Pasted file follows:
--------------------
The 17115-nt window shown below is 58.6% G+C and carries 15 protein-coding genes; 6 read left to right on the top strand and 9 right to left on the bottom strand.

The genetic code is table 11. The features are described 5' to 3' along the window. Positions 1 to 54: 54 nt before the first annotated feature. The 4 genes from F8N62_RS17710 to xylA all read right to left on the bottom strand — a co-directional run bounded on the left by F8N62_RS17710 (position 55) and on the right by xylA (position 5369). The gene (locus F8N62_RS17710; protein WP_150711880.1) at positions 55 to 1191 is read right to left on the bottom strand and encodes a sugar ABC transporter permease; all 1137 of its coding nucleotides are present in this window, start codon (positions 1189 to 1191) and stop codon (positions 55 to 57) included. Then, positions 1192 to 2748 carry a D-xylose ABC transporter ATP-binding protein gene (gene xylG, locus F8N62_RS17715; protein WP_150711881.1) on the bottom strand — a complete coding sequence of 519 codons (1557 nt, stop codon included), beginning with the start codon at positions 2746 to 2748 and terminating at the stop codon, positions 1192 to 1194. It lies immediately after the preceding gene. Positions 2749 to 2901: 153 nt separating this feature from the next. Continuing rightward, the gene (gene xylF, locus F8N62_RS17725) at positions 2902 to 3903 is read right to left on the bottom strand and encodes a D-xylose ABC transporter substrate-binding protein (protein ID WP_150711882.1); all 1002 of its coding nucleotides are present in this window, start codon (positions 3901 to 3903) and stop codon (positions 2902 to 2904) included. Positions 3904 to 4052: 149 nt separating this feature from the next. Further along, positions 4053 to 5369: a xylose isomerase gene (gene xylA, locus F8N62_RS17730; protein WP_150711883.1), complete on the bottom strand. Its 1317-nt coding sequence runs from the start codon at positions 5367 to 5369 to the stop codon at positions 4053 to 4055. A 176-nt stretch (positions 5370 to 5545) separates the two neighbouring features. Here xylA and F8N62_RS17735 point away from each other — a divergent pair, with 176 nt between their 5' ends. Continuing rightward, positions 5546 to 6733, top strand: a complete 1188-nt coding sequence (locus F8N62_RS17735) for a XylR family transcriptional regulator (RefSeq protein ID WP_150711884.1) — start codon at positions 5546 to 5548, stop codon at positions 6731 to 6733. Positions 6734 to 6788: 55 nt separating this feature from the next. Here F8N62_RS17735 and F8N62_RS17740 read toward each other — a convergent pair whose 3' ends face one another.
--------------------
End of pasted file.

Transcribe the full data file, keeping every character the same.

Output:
The 17115-nt window shown below is 58.6% G+C and carries 15 protein-coding genes; 6 read left to right on the top strand and 9 right to left on the bottom strand.

The genetic code is table 11. The features are described 5' to 3' along the window. Positions 1 to 54: 54 nt before the first annotated feature. The 4 genes from F8N62_RS17710 to xylA all read right to left on the bottom strand — a co-directional run bounded on the left by F8N62_RS17710 (position 55) and on the right by xylA (position 5369). The gene (locus F8N62_RS17710; protein WP_150711880.1) at positions 55 to 1191 is read right to left on the bottom strand and encodes a sugar ABC transporter permease; all 1137 of its coding nucleotides are present in this window, start codon (positions 1189 to 1191) and stop codon (positions 55 to 57) included. Then, positions 1192 to 2748 carry a D-xylose ABC transporter ATP-binding protein gene (gene xylG, locus F8N62_RS17715; protein WP_150711881.1) on the bottom strand — a complete coding sequence of 519 codons (1557 nt, stop codon included), beginning with the start codon at positions 2746 to 2748 and terminating at the stop codon, positions 1192 to 1194. It lies immediately after the preceding gene. Positions 2749 to 2901: 153 nt separating this feature from the next. Continuing rightward, the gene (gene xylF, locus F8N62_RS17725) at positions 2902 to 3903 is read right to left on the bottom strand and encodes a D-xylose ABC transporter substrate-binding protein (protein ID WP_150711882.1); all 1002 of its coding nucleotides are present in this window, start codon (positions 3901 to 3903) and stop codon (positions 2902 to 2904) included. Positions 3904 to 4052: 149 nt separating this feature from the next. Further along, positions 4053 to 5369: a xylose isomerase gene (gene xylA, locus F8N62_RS17730; protein WP_150711883.1), complete on the bottom strand. Its 1317-nt coding sequence runs from the start codon at positions 5367 to 5369 to the stop codon at positions 4053 to 4055. A 176-nt stretch (positions 5370 to 5545) separates the two neighbouring features. Here xylA and F8N62_RS17735 point away from each other — a divergent pair, with 176 nt between their 5' ends. Continuing rightward, positions 5546 to 6733, top strand: a complete 1188-nt coding sequence (locus F8N62_RS17735) for a XylR family transcriptional regulator (RefSeq protein ID WP_150711884.1) — start codon at positions 5546 to 5548, stop codon at positions 6731 to 6733. Positions 6734 to 6788: 55 nt separating this feature from the next. Here F8N62_RS17735 and F8N62_RS17740 read toward each other — a convergent pair whose 3' ends face one another.